ML2, OpenStack, Overlays

ML2 – Address Population

Why do we need it, whatever it is?

VM unicast, multicast and broadcast traffic flow is detailed in my previous post:

Tunnels in Openstack Neutron

TL;DR: Agent OVS flow tables implement learning. That is, any unknown unicast destination (IE: MAC addresses the virtual switch is not familiar with), multicast or broadcast traffic is flooded out tunnels to all other compute nodes. Any incoming traffic is used for its source MAC address. That MAC address is added to a learning table, so future traffic to that MAC address is not flooded but sent directly to the hosting node. There’s several inefficiencies here:

  1. The MAC addresses aren’t initially known by the agents, but the Neutron service has full knowledge of the topology
  2. There’s still a lot of broadcasts going around in the form of ARP requests. Maybe we can optimize those away?
  3. More about broadcasts: What if a node isn’t hosting any ports in a specific network? Should this node receive broadcast traffic designated to that network?

A great visual explanation for the third point, stolen shamelessly from the official OpenStack documentation:

Overview

When using the ML2 plugin with tunnels and a new port goes up, ML2 sends a update_port_postcommit notification which is picked up and processed by the l2pop mechanism driver. l2 pop then gathers the IP and MAC of the port, as well as the host that the port was scheduled on; It then sends an RPC notification to all layer 2 agents. The agents uses the notification to solve the three issues detailed above.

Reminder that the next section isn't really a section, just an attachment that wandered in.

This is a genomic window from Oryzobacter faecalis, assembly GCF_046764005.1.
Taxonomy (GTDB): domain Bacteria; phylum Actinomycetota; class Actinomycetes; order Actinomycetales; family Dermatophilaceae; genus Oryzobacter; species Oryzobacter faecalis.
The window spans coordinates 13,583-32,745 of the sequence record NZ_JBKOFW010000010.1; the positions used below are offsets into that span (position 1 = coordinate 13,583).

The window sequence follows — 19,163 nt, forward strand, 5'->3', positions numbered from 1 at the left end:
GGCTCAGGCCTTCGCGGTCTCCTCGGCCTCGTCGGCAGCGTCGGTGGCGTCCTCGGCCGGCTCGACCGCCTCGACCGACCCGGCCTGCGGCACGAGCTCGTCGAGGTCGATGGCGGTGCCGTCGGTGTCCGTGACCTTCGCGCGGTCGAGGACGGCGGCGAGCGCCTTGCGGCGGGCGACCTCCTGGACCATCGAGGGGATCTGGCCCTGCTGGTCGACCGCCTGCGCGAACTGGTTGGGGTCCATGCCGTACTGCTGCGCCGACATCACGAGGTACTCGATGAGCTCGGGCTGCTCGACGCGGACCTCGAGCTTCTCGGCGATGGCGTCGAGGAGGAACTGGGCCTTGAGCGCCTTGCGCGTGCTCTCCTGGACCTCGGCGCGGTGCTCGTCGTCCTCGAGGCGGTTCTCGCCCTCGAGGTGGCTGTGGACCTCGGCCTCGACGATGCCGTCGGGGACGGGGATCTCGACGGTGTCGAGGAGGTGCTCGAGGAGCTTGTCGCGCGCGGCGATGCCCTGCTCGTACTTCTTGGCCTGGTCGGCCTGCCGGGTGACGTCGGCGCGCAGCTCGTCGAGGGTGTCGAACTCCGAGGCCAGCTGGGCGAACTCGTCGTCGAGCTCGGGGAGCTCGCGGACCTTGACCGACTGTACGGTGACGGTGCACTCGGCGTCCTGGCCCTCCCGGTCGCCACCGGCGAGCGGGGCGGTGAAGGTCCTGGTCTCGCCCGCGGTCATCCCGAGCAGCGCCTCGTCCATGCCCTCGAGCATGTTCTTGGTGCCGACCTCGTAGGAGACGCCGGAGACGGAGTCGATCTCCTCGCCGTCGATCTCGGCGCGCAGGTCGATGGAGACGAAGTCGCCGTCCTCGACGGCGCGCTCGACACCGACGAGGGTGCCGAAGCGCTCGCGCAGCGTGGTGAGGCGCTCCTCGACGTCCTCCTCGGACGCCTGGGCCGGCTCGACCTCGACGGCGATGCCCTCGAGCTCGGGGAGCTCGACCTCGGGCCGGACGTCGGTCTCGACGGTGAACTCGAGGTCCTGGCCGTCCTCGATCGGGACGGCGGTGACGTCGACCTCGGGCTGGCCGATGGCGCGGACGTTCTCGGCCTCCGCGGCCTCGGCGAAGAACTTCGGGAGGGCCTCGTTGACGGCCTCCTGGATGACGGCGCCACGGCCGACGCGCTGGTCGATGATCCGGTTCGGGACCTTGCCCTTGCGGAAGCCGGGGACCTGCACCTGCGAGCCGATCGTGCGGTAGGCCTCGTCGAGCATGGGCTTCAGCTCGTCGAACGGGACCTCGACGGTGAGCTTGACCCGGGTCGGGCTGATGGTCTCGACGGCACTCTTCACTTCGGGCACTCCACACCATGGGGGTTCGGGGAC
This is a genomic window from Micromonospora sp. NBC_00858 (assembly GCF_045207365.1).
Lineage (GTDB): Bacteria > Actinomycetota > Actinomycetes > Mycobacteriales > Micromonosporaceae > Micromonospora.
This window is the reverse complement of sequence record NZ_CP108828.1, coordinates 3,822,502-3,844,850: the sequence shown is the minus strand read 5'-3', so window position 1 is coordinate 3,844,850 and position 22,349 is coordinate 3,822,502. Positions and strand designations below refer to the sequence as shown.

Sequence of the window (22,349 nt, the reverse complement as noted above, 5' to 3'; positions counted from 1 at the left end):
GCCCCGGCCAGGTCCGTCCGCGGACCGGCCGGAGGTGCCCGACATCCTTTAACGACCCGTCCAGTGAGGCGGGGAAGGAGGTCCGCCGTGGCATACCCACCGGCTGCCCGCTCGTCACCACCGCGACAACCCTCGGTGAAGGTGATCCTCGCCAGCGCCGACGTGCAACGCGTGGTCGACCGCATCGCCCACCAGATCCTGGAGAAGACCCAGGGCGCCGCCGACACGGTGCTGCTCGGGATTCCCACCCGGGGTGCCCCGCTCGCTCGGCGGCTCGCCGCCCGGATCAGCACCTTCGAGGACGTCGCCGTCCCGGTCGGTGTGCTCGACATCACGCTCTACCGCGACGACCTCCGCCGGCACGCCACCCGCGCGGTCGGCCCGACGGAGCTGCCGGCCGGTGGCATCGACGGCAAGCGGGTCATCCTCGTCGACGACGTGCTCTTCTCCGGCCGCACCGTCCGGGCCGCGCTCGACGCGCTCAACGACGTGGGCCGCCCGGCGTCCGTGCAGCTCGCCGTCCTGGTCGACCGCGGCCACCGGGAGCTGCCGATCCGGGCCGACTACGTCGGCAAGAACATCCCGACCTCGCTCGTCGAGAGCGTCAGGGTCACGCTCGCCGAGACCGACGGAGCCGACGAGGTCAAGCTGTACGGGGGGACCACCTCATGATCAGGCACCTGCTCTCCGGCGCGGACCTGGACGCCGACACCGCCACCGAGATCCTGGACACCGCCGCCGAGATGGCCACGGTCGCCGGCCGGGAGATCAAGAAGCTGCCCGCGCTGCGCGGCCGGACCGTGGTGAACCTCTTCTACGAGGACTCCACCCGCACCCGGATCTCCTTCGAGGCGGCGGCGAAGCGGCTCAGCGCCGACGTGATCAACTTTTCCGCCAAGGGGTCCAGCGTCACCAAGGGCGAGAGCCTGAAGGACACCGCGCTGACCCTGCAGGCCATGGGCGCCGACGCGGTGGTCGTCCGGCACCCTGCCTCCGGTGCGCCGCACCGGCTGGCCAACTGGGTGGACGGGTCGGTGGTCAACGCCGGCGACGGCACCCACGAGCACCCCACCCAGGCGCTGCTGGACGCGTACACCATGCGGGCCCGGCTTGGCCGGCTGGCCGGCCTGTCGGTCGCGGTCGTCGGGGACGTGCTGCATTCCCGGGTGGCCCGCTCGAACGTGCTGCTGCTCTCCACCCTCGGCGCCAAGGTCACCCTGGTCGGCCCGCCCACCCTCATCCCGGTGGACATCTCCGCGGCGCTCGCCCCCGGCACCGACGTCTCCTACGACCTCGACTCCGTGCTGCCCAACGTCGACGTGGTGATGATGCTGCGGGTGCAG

Configuration

ml2_conf.ini:
[ml2]
mechanism_drivers = ..., l2population, ...
[agent]
l2_population = True

Deep-Dive & Code

plugins/ml2/drivers/l2pop/mech_driver.py:update_port_postcommit calls _update_port_up. In _update_port_up we send the new ports’ IP and MAC address to all agents via a ‘add_fdb_entries’ RPC fanout cast. Additionally, if this new port is the first port in a network on the scheduled agent, then we send all IP and MAC addresses on the network to that agent.

‘add_fdb_entries’ is picked up via agent/l2population_rpc.py:add_fdb_entries, which calls fdb_add if the RPC call was a fanout, or directed to the local host.

fdb_add is implemented by the OVS and LB agents: plugins/openvswitch/agent/ovs_neutron_agent.py and plugins/linuxbridge/agent/linuxbridge_neutron_agent.py.

In the OVS agent, fdb_add accomplishes three main things:

For each port received:

  1. Setup a tunnel to the remote agent if one does not already exist
  2. If its a flood entry, setup a flood flow to the remote network. Reminder: A flood flow is sent out to all agents in case a port goes up which happens to be the first port for an agent & network pair
  3. If its a unicast entry, add it to the unicast learning table
  4. A big fat TO-DO about ARP replies. Implemented in the Icehouse release with this patch: https://review.openstack.org/#/c/49227/

Finally, with l2_population = True, a bunch of code is in the ovs agent is disabled. tunnel_update and tunnel_sync RPC messages are ignored, and replaced by fdb_add, fdb_remove.

Supported Topologies

All of this is fully supported since the Havana release when using GRE and VXLAN tunneling with the ML2 plugin, apart from the ARP resolution optimization which is implemented only for the Linux bridge agent with the VXLAN driver. ARP resolution will be added to the OVS agent with GRE and VXLAN drivers in the Icehouse release.

Links

http://docs.openstack.org/admin-guide-cloud/content/ch_networking.html#ml2_l2pop_scenarios

Standard

4 thoughts on “ML2 – Address Population

  1. Pingback: OVS ARP Responder – Theory and Practice | Assaf Muller

  2. Pingback: Layer 3 High Availability | Assaf Muller

  3. Pingback: Juno Advanced Routing Compatibility | Assaf Muller

  4. Pingback: Distributed Virtual Routing – Overview and East/West Routing | Assaf Muller

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